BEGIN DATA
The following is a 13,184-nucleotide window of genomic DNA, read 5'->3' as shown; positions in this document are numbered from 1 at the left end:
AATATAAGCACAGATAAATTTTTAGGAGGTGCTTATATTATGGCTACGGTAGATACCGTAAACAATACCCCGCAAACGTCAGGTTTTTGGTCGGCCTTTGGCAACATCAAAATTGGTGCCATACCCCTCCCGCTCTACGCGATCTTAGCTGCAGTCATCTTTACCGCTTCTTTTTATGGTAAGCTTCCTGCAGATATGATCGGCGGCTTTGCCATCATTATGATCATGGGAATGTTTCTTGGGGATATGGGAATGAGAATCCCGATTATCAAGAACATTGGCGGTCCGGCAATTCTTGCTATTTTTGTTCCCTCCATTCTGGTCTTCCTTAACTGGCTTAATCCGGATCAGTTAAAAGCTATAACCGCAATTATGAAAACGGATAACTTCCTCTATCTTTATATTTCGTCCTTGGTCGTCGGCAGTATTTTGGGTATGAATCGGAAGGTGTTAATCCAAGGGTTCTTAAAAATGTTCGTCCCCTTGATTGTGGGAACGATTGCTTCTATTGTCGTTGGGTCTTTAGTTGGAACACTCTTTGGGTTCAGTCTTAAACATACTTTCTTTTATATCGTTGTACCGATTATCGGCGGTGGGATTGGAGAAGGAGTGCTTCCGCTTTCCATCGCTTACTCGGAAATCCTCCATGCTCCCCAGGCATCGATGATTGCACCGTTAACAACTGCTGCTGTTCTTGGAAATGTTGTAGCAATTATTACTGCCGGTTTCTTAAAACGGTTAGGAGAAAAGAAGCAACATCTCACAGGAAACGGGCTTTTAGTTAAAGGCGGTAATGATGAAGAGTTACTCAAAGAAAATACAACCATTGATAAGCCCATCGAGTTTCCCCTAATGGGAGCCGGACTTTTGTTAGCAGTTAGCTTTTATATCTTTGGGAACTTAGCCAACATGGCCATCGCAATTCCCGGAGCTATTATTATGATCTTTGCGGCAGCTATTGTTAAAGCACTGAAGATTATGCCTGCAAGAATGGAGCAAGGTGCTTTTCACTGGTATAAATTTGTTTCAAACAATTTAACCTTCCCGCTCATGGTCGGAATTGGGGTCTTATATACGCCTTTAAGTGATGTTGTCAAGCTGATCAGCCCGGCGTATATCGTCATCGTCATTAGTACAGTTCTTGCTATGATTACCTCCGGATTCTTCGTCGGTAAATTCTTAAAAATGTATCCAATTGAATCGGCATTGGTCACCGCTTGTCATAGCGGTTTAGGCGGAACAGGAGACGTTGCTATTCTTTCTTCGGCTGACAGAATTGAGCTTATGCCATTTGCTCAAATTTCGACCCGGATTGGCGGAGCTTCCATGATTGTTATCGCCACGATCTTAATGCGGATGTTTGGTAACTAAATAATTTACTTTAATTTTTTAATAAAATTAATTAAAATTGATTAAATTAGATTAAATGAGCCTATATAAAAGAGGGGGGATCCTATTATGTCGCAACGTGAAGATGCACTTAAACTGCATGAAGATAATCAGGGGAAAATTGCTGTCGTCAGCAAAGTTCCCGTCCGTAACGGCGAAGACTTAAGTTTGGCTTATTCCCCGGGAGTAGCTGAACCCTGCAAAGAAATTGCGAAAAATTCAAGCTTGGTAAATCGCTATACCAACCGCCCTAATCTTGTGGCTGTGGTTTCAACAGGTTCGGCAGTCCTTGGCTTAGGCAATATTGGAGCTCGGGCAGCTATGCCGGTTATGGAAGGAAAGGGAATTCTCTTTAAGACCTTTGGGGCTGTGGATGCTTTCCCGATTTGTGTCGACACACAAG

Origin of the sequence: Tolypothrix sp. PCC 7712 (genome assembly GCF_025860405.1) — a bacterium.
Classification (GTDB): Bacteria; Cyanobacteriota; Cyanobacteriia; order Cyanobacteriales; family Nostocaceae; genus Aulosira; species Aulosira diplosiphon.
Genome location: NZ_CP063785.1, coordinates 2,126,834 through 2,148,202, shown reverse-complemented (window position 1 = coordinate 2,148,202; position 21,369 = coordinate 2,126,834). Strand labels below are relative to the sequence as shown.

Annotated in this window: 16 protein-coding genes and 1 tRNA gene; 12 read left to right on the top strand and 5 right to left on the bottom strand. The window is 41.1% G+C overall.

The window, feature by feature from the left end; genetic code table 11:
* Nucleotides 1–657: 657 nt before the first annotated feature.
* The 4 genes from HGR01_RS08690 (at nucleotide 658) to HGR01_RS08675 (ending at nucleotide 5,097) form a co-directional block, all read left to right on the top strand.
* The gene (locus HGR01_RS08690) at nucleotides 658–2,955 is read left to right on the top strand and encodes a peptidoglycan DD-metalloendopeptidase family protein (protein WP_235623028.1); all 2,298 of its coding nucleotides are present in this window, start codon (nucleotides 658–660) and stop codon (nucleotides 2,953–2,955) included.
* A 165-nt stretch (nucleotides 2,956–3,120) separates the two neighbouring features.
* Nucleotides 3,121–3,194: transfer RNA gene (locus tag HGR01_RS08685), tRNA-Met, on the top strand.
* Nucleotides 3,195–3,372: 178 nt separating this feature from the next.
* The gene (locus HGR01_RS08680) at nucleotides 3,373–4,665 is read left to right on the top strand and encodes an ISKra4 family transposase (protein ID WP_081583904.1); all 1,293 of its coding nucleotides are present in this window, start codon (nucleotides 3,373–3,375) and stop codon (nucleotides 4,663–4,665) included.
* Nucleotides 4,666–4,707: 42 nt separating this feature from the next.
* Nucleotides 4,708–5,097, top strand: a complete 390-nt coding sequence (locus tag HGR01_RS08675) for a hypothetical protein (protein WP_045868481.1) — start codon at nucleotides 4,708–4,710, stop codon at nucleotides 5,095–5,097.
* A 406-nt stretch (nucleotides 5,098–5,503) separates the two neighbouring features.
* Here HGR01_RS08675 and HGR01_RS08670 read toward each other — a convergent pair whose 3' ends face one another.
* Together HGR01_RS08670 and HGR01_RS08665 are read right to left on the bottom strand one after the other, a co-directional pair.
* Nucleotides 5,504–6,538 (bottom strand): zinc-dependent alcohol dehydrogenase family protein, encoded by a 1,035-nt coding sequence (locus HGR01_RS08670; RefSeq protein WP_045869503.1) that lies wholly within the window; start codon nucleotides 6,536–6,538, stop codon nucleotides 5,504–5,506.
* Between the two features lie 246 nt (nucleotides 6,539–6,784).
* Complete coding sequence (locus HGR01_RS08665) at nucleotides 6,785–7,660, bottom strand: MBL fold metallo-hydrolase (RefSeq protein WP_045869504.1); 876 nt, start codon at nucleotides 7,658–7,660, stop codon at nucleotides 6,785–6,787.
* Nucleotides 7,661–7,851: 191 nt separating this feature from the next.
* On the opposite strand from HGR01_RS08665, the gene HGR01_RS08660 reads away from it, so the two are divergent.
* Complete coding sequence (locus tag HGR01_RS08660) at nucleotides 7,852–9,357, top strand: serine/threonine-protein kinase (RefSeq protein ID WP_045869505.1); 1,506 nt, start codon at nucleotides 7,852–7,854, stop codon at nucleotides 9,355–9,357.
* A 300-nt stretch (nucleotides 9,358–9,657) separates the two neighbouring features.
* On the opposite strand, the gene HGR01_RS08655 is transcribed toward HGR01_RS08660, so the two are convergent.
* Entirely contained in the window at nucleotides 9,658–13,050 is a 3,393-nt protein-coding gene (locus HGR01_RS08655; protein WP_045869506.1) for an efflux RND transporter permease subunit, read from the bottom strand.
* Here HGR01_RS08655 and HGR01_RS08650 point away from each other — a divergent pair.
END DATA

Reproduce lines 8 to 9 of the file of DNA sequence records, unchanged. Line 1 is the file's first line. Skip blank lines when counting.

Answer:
* Nucleotides 1–657: 657 nt before the first annotated feature.
* The 4 genes from HGR01_RS08690 (at nucleotide 658) to HGR01_RS08675 (ending at nucleotide 5,097) form a co-directional block, all read left to right on the top strand.